Meanwhile, Jim McEwen was an equity partner in a company that provided cabling supplies for Harris Communications. McEwen was intrigued by Esposito’s business, and liked his vision and passion. Esposito liked McEwen’s customer service: “I was not a major customer, but Jim always treated me like I was. That was the customer service experience I wanted my customers to get, too.”

     One day McEwen joked that he would join Harris Communications when he retired. Esposito retorted, “Why wait?”

     Between mergers and acquisitions, McEwen’s corporate career had taken him as far as he cared to go in that direction, and he was ready for something new and exciting. He sat with Esposito and went over the books and their visions for the business, and saw that he could relieve Esposito of his inside responsibilties of book work, sales and marketing, so Esposito could focus on systems and installation.


Conducting Business

     In 2007, the two joined forces. The result was a business that exploded over the next year. Harris Communications installed systems in the Charlotte IKEA, the Robert Johnson Wood Hospital in New Brunswick, the Stonewall Jackson Resort in West Virginia, the Renown Medical Center in Nevada, and many more around the country. Jobs ranged from massive (nearly two-million-square-foot buildings to a 12-story hotel in New York City) to minuscule (a church’s back office in Charlotte).

     Esposito and McEwen operate on the philosophy of treating each customer, regardless of size, with the same attention and care, and providing the highest quality products and service available. While much of their business arrives through contractors, they have developed their own reputation and brand. As a result, 15 to 20 percent of their business comes from referrals, and their customers are universally delighted.

     “Walking through a building after we’ve put in a system is gratifying,” says Esposito. “When we ask people to check their cell phones, they’re so grateful when they see their signal and relieved that their customers’ calls and e-mails can reach them anywhere in the building. That positivity comes back to us.”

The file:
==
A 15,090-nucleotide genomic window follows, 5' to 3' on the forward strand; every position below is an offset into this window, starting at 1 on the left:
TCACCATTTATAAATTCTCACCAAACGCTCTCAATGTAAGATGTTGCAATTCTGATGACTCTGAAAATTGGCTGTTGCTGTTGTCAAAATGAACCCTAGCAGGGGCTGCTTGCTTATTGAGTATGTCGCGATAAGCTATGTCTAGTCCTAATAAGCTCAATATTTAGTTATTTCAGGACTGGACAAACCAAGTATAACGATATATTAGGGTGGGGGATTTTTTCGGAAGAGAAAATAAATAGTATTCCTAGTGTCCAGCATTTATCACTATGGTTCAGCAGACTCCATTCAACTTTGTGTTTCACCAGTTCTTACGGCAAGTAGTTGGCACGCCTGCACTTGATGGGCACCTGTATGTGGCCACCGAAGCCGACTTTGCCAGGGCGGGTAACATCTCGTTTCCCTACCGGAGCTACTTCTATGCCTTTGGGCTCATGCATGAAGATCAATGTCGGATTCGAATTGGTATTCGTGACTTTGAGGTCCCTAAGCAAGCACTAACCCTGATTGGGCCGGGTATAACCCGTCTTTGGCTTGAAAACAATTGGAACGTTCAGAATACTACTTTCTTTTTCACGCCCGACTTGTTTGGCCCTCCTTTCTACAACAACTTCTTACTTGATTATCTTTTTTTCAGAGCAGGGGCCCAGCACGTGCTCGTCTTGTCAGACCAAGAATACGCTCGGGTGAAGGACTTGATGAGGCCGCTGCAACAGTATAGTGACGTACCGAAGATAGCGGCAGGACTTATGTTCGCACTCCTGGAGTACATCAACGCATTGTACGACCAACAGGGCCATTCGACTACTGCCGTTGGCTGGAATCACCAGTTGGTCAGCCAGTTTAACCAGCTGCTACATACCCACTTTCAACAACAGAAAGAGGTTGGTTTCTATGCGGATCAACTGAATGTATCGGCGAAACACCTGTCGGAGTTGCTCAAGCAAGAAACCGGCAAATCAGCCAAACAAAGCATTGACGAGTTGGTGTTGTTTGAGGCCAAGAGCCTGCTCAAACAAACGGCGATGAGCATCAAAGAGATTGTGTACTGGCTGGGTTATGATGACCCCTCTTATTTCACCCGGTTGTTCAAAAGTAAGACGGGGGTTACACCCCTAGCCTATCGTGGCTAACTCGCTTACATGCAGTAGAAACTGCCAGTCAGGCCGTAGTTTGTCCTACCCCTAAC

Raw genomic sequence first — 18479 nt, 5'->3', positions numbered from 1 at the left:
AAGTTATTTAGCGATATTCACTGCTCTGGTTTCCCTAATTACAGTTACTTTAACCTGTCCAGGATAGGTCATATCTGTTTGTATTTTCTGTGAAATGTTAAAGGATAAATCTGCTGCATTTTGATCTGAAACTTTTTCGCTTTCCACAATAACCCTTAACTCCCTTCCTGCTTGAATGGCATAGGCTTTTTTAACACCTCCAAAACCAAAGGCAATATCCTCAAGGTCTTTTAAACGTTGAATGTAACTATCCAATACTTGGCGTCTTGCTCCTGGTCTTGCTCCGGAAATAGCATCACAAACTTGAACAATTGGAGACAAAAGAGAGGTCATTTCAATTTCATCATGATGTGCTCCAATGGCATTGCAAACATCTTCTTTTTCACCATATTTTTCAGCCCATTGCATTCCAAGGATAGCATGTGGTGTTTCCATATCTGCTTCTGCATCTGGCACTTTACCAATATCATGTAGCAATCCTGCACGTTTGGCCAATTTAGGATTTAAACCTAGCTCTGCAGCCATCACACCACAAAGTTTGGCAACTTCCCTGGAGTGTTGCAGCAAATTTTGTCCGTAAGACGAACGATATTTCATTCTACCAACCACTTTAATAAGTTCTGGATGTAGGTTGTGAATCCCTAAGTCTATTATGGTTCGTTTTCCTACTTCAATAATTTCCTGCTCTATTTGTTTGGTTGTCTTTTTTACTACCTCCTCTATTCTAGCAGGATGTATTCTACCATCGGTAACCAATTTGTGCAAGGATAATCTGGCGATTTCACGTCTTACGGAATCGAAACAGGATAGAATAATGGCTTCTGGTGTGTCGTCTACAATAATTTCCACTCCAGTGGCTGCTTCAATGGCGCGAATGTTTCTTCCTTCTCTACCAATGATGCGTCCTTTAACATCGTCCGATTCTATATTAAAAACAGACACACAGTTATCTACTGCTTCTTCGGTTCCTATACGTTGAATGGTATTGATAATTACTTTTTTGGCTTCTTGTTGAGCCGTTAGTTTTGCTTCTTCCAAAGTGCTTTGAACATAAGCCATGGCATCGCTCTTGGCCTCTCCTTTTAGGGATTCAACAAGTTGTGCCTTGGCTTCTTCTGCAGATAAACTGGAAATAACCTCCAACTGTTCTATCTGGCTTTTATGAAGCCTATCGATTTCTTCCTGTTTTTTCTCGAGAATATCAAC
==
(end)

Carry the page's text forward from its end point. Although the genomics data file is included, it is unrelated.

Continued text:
Despite the growing market and good business practices, Harris Communications was hit hard by the current recession. “We had a great year in 2007-08,” says McEwen. “Everything was starting to really gel. Then it was like somebody had flipped a switch—pop—and the big crash happened.”

     In November 2008, the company had just closed a big deal with a GE headquarters. Esposito was onsite with the client collecting the final paperwork and performing preliminary work. McEwen was waiting by the fax machine for the contract when the phone rang. On the other end, their customer contact was nearly in tears. “Jim,” he said, “our CFO said to stop. It’s not just you—we’re stopping everything.”

     “The world was crashing,” remembers McEwen. “In the next 10 days, we lost four contracts just like that. Bam. It just stopped.” Sales dropped 65 percent the following year.

     Esposito had started the company during rough economic times, and McEwen had weathered his fair share in other companies and recessions “We did all the things good business owners do,” says McEwen with a shrug. “We trimmed down, we tightened up, we took less salary, and we pulled it together.”

     That’s not to say they didn’t have plenty of hard conversations and gut-wrenching decisions. They lost staff, and sometimes wondered whether they would pull through. But they hung on, and in 2009 someone switched the light back on.

     “Almost to the day, certainly the week, the phone rang from that same division of GE,” remembers McEwen. “Three weeks later we did the job. That was the start, and ever since then, our business has been trending upward.”


A Boost for Business